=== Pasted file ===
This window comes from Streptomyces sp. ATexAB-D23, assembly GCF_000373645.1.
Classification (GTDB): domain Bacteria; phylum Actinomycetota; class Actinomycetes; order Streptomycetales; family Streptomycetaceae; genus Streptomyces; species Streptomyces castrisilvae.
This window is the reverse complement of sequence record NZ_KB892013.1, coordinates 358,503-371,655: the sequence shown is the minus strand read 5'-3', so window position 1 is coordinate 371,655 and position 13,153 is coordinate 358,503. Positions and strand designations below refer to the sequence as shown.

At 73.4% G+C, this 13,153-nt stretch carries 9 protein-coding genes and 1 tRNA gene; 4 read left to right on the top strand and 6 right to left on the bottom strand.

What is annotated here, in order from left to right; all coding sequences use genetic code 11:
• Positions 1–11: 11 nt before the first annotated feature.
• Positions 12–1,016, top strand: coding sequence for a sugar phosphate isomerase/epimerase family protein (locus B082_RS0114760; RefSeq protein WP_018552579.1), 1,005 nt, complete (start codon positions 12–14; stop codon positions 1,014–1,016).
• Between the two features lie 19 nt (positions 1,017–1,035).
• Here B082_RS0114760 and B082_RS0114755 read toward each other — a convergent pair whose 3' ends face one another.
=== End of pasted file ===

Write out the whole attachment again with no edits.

This window comes from Streptomyces sp. ATexAB-D23, assembly GCF_000373645.1.
Classification (GTDB): domain Bacteria; phylum Actinomycetota; class Actinomycetes; order Streptomycetales; family Streptomycetaceae; genus Streptomyces; species Streptomyces castrisilvae.
This window is the reverse complement of sequence record NZ_KB892013.1, coordinates 358,503-371,655: the sequence shown is the minus strand read 5'-3', so window position 1 is coordinate 371,655 and position 13,153 is coordinate 358,503. Positions and strand designations below refer to the sequence as shown.

At 73.4% G+C, this 13,153-nt stretch carries 9 protein-coding genes and 1 tRNA gene; 4 read left to right on the top strand and 6 right to left on the bottom strand.

What is annotated here, in order from left to right; all coding sequences use genetic code 11:
• Positions 1–11: 11 nt before the first annotated feature.
• Positions 12–1,016, top strand: coding sequence for a sugar phosphate isomerase/epimerase family protein (locus B082_RS0114760; RefSeq protein WP_018552579.1), 1,005 nt, complete (start codon positions 12–14; stop codon positions 1,014–1,016).
• Between the two features lie 19 nt (positions 1,017–1,035).
• Here B082_RS0114760 and B082_RS0114755 read toward each other — a convergent pair whose 3' ends face one another.